This dish came about when we were looking for a Greek “hamburger” with the flavors of Cypriot cuisine.–Michael Psilakis
LC Pretend You're A Fancy Pants Chef Note
Chef Psilakis, renowned in Manhattan circles for his riff on traditional Greek cuisine, reminds us in his seminal book How to Roast a Lamb that sometimes big flavor comes from little things. Like taking a few extra minutes to toast and grind your own coriander, cumin, and fennel seeds rather than relying on the stale, pulverized powders found in those dusty little jars on your supermarket shelf. Just toast a pinch of each seed, one spice at a time, in a small, dry skillet over medium-ish heat until fragrant. Cool and grind to a powder in a spice grinder. The flavor will be far more complex, says Psilakis. So will your sense of satisfaction, says us.
Lamb Burger | Bifteki Arniou
- Quick Glance
- 30 M
- 45 M
- Makes 2 burgers
IngredientsEmail Grocery List
Recipe Testers Reviews
First, the list of ingredients is reasonable and the process simple enough that this recipe can easily be made for dinner on a work night if made on the stovetop, but would also be great for the weekend on the grill. Second, substituting bacon for the caul fat is a genius idea. I would not omit some sort of fat altogether, because even though the ground pork creates some fat, the bacon adds much-needed flavor. While the seasonings appear to be quite substantial, they are in fact very mild, so the additional bacon creates a lovely hit of flavor. I realized partway through cooking that I had no idea how to tell if the burgers were actually done. I dug out the meat thermometer to check, and took them off the burner at 160 degrees, which might have been a tad overdone, as they were slightly dry. A good cooking temperature in the recipe would be helpful. This is definitely a recipe I’ll use again. Next time, I’ll crank up the spices a bit, add a tad more salt and pepper, and grill them. These are definitely a great way to cook lamb!
The lamb benefited from the addition of the ground pork; it added just enough fat to make the meat flavorful without losing the lamb taste. I did not use the caul fat or bacon. Not much else should be changed in this recipe — it’s fairly straightforward, although I think the part about the mold could be omitted. Overall, I would make this burger again with the addition of a yogurt spread.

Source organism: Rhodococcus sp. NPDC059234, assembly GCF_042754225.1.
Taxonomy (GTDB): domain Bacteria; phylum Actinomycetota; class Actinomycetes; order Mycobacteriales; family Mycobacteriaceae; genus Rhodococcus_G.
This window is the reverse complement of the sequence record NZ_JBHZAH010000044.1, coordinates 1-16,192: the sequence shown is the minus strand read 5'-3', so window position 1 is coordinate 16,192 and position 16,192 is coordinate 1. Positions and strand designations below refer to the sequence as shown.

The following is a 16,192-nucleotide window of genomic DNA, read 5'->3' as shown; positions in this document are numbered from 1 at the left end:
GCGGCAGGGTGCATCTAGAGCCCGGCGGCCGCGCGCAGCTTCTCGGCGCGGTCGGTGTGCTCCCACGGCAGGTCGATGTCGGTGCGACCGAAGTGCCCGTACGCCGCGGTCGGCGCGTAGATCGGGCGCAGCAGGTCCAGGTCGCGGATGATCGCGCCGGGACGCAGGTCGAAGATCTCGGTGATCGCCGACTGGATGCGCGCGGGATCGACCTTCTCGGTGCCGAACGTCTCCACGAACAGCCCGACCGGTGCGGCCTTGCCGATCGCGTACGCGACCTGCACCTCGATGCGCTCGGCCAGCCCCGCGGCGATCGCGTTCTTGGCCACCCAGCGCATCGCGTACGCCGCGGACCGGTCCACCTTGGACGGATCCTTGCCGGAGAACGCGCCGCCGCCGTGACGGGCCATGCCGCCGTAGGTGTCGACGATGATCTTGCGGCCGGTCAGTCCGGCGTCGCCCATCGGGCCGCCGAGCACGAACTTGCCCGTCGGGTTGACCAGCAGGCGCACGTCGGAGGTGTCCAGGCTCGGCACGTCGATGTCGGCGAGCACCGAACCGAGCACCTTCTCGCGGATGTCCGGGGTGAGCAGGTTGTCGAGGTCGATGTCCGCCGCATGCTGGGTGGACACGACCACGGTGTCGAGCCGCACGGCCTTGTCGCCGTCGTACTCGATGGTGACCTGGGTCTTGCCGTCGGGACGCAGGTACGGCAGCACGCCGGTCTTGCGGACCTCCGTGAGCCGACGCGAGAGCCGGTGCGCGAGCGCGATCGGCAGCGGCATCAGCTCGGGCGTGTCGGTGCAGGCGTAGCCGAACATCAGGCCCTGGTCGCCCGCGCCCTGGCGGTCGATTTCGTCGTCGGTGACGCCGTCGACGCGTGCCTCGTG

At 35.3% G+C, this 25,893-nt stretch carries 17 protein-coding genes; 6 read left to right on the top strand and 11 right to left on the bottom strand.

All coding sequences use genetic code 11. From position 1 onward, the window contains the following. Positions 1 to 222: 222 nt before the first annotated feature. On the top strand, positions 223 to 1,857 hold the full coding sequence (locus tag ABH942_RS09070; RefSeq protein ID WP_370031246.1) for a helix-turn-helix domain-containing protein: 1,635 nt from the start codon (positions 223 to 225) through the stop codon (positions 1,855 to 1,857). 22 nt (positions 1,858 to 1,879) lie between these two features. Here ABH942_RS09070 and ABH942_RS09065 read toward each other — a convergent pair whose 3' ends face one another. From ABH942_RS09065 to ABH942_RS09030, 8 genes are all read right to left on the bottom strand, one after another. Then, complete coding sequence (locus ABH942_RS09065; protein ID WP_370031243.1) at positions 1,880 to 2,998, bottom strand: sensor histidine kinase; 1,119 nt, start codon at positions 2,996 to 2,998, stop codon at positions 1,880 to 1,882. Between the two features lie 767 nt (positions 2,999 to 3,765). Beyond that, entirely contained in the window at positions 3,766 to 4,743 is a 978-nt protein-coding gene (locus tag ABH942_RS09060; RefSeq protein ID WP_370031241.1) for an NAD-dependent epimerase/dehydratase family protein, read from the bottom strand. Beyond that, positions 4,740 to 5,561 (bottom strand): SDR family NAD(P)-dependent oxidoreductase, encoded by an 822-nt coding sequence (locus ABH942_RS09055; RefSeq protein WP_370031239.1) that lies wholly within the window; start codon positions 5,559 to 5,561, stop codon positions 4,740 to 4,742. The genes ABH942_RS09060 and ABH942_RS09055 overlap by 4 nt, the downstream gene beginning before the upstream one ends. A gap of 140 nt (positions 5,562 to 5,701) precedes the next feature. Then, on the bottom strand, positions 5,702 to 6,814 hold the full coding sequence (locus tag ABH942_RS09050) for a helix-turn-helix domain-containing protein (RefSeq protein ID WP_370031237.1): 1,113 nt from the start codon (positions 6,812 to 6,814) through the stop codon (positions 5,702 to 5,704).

This is one of the best lamb burgers I’ve ever had! The ingredients and cooking method don’t mask the lamb, and the resulting burger has a very mild lamb taste that really doesn’t need much as an accompaniment. These were served on egg buns, and the extra olive oil and the fresh lemon wedges highlighted a unique burger experience. Some of the onion pieces fell out during the cooking process, but they just add a bit more flavor if you top the burger with them. I used a cast-iron skillet for this test. If you’re using a skillet, it MUST have a 12-inch diameter, or the burgers will not fit. I used bacon, and didn’t have the time to improvise, so I cut two one-ounce slices in half. Once the pan was hot enough, I laid the two halves side by side on one half of my skillet and immediately placed one burger patty on top of the bacon. Then I repeated the process for the second patty on the other half of my skillet. It took two spatulas to carefully flip the burger. It was a tad fragile. There really wasn’t a lot of noticeable smoke flavor from the bacon. It probably depends on the bacon used. It actually clung to the burger instead of the skillet, which surprised me.
We love burgers, and the combination of pork and lamb was intriguing! I made the recipe as written, except that I had to substitute bacon for the caul fat. I used uncured bacon, as I felt it would change the flavor the least. I also made the additional onion slices for the sandwich as recommended. The result was wonderful! The Greek spices were a perfect blend and imparted just the right spice. The bacon kept the burgers really moist, and the grilled onions added just the right sweetness. I highly recommend this recipe. I know we will make it often!
It’s a little more work than an average burger, but well worth the trouble. If you’re not a big fan of dill, like my boyfriend, there isn’t enough in here to turn you off. Just a hint of it. The patties were quite moist but managed to hold together, almost more meatloaf-ish or meatball-ish than what we typically think of as a burger. The grilled onions chopped up in the meat were delicious. I considered feta, but instead made a tzatziki of Greek yogurt, cucumber, a touch of garlic, parsley, and mint to put on top that went very well. I also doubled the recipe with no trouble.
My family enjoyed these burgers. I’ll confess, we all are lamb fans. I used whole cumin, fennel, and coriander, first toasting the spices in a small, dry cast-iron skillet for a couple minutes, then grinding them in my spice grinder. I do think this step helped bring out the flavors, giving this a nice Middle Eastern profile. I like food on the spicy side, so I used the same amount of spice that was called for in the recipe, even though the recipe called for powdered spices. I made the recipe without wrapping the burgers in caul or bacon. While I am sure the fat would add another layer of rich flavor, I opted to go the less fatty route. The burgers were still delicious. Someday when my doctor isn’t looking, I will try the pork fat. Since I had a cupboard full of empty containers, I tried the tip to use them as shaping rings. Worked fine, and now I can use these rings in the future. Oh no, one more gadget in my drawers! For those wrapping the burgers, the resulting clean edges would make the task easier. Topping the burgers with tzatziki sauce and a few slices of roasted onion made us happy eaters!